• @joelie1274: Close call. If I had to decide right now, I’d say Latos. But in the time between now and the end of the season they could pitch in ways that would make me change my mind. Both are pretty good choices, though. Homer has a better track record in the post-season (although extremely small sample).

  5. Food for thought… the Reds could sell at an all time high on Leake this off season and he regresses to the taker.

  6. I posted this a few days ago in the “Is Homer Bailey An Ace?” article. It’s why I don’t think FIP is all that superior to ERA. I think FIP can be a stat, it may show some things, but I don’t think it’s the king of how a pitcher will do in the future or anything.

    Mike Leake 2013: 10-5, 2.94 ERA, 22 GS, 140.2 IP, 34 BB, 86 K, 15 HR, pitches in GABP.
    Edinson Volquez 2013: 8-9, 5.44 ERA, 22 GS, 132.1 IP, 62 BB, 109 K, 12 HR, pitches in Petco Park.

    Mike Leake 2013 FIP: 4.04
    Edinson Volquez 2013 FIP: 4.03

    • @ToddAlmighty: And I guess the other part of my argument is that FIP takes luck and defense into play… but I don’t really understand how. If they can’t properly gauge defense on it’s own, how do they do it in a complex pitching formula?

      Jay Bruce gets to a ball quickly and launches it on a laser to second base. The guy is forced to limit what would normally be a double into a single. There’s no fielding stat for that for a single person. So how do you properly work in the fielding ability of 8 guys in FIP?

      –Continuing inability to properly measure defense:
      Joey Votto in 2011: 6 errors, .996 Fld%, Gold Glove Winner.
      Joey Votto in 2013: 12 errors, .988 Fld% (so far)

      Joey Votto’s 2011 dWAR: -0.6
      Joey Votto’s 2013 dWAR: 0.0

      So I think FIP is just something that has TOO MUCH that it’s attempting to incorporate and calculate with, when some of those things can’t even be properly calculated on their own.

      • @ToddAlmighty: FIP does not incorporate defense. All it does is count up the number of home runs, walks, strikeouts and hbp a pitcher gives up. That’s it. That’s the list. None of those are affected by defense, unlike ERA, which counts the runs pitchers have given up. Runs are influenced tremendously by defense, as your example proves.

        • @Steve Mancuso: Is there adjustments for which ballpark you pitch in?

          And will high strikeout throwers always be favored in FIP? Because I am failing to see how Volquez could ever be construed to be having a better year this year than Leake or Arroyo.

        • @ToddAlmighty: xFIP normalizes home runs (it assumes that every pitcher, regardless of where they pitch, gives up the same percentage of home runs on fly balls) so it would neutralize park factors. Leake has a bit of a lead over Volquez in xFIP (4.06 vs. 4.18). PETCO moved their fences in this year, so the park differences aren’t as great as they used to be. Volquez has actually given up more homers in PETCO (7) than he has on the road (6).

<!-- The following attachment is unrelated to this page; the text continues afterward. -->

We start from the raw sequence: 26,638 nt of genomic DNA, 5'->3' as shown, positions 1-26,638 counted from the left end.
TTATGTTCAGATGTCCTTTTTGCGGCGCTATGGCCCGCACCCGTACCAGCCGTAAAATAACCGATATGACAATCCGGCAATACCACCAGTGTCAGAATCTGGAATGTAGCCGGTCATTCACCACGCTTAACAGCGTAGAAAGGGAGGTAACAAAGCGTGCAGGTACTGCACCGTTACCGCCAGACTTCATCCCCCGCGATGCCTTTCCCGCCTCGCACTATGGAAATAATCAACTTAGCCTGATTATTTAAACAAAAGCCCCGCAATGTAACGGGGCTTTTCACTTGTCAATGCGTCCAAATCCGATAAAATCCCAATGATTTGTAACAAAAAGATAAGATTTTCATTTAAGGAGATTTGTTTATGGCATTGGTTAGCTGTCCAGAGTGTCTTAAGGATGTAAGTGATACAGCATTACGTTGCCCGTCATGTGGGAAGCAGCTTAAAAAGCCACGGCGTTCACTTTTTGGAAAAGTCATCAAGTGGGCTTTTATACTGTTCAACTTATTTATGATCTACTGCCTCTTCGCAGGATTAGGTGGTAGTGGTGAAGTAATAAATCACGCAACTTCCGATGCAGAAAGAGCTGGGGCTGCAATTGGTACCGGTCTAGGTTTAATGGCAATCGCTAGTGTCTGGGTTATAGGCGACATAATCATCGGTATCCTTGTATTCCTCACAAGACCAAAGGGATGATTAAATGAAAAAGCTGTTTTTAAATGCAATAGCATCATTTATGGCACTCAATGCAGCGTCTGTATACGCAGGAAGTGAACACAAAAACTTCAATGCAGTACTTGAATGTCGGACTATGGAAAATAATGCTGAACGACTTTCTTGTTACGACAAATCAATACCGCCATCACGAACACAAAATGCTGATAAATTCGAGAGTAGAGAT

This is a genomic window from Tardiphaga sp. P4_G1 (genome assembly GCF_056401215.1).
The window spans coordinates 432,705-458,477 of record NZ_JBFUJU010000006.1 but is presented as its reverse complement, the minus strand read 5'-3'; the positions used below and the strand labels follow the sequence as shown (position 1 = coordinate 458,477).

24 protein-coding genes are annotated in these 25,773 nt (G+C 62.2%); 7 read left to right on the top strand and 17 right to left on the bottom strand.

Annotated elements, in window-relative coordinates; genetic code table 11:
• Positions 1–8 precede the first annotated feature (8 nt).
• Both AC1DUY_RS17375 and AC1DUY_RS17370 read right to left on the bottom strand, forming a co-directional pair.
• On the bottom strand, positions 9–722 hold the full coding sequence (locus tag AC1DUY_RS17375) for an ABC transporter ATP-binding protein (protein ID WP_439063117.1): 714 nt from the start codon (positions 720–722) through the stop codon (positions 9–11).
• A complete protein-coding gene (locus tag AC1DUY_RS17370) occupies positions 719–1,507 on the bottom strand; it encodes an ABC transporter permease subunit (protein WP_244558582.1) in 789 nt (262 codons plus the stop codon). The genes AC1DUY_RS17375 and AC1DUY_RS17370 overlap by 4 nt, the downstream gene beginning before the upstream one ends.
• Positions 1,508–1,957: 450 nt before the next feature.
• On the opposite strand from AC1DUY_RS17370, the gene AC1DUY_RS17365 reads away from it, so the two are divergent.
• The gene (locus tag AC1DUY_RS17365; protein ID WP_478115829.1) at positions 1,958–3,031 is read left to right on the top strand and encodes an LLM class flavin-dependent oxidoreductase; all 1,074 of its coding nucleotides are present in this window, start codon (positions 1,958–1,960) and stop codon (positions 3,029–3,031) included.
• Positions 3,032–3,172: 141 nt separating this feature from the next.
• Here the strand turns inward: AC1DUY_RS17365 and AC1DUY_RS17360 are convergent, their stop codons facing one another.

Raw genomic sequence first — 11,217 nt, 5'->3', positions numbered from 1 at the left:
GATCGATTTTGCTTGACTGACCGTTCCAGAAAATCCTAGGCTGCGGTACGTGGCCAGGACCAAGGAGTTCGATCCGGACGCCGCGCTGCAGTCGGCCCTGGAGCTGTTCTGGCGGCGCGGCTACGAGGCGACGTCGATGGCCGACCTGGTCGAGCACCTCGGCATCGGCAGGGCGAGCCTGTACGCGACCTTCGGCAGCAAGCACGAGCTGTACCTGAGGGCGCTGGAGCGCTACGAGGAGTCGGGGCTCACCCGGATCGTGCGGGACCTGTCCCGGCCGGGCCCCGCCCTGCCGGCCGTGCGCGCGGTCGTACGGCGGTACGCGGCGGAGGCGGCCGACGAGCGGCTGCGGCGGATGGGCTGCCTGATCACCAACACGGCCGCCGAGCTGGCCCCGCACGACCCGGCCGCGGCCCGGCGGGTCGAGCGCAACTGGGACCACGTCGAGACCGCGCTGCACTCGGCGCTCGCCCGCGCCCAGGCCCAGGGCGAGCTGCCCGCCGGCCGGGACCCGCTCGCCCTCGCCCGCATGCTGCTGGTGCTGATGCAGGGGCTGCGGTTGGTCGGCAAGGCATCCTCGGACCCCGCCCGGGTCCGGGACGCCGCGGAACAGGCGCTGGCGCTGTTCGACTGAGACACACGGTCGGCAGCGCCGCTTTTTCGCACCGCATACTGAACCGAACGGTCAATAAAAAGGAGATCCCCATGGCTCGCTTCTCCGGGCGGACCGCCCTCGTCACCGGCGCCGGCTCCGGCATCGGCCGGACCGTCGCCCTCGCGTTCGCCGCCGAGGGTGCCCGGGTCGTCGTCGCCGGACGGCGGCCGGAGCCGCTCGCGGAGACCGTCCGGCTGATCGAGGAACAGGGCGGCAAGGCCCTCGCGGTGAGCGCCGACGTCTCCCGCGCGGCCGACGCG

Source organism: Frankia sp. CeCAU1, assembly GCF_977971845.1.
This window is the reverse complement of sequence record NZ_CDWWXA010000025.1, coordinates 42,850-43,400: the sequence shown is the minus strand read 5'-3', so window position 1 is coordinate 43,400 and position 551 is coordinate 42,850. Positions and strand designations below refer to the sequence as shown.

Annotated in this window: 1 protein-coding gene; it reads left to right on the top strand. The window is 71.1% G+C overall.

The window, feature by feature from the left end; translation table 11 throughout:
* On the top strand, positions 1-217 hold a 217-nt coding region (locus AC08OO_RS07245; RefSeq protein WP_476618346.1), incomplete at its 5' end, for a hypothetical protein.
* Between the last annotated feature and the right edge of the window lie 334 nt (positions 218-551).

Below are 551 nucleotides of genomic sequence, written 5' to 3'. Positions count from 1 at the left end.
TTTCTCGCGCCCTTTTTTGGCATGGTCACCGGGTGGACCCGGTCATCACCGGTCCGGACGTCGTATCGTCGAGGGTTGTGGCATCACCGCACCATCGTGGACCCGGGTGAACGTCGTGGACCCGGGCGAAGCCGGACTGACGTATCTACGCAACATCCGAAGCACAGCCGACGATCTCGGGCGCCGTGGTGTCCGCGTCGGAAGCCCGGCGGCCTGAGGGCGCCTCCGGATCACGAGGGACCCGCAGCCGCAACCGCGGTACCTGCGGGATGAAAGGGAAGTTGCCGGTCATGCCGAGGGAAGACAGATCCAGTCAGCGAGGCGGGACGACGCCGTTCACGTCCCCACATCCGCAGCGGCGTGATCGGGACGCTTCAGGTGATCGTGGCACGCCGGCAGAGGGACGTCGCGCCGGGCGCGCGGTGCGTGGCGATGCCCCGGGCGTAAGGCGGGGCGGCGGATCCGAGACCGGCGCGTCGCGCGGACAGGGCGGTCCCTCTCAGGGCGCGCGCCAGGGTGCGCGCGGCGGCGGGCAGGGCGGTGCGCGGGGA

I’m not saying that Volquez has had as good of a year as Leake, but many of the stats you cited (W-L, ERA) are awfully noisy when it comes to teammate contributions, as I detail in the post. Volquez has more strikeouts and given up fewer home runs. Leake has a big edge on walks. And Volquez has been really unlucky on balls in play with BABIP .330 (career .307).

        • @ToddAlmighty: I think strikeouts should be favored in that there is no better way for a pitcher to control his situation than to be able to eliminate the batter at the plate all by himself to get out of a jam. Some guys can do that, and they are more likely to avoid runs being scored because nobody advances on a SF or anything like that. But, there will always be some guys that will be better than what they should be according to the stats FIP measures.

        • @ToddAlmighty: That right there is one reason why you have to take all stats with a grain-of-salt. For instance, I know of one pitcher whose ERA/FIP career was 3.16/3.26 (23 seasons), a control pitcher, and another pitcher whose line read 3.19/2.97 (27 seasons), a power pitcher. It might look like the second one would be more likely to win a game. But, then, their career records: 355-227 to 324-292 respectively. As Steve was alluding to, I believe, FIP, xFIP, and SIERA all lean towards power pitchers being better pitchers. But, like here, obviously not true. The control pitcher was able to produce the same ERA and 31 more wins in 4 fewer seasons.

          Not to say control pitchers are better than power pitchers. For, we can also go into other details, like control pitchers would normally throw more pitches during a game and, thus, throw fewer innings and leave more games early, sending the game to the pen for them to finish, who may not be as good a pitcher. Just saying that you have to look at all stats with a grain-of-salt. One stat will never be the end all cure all. High correlations very possible, something to go by sure, but never 100% correlations since we will always be dealing with the “human factor”.

        • @Steve Mancuso: Because touching back on a low-K pitcher and FIP.

          Bronson Arroyo 2009-2013:
          2009: 3.84 ERA/4.78 FIP
          2010: 3.88 ERA/4.61 FIP
          2011: 5.07 ERA/5.71 FIP
          2012: 3.74 ERA/4.08 FIP
          2013: 3.51 ERA/4.12 FIP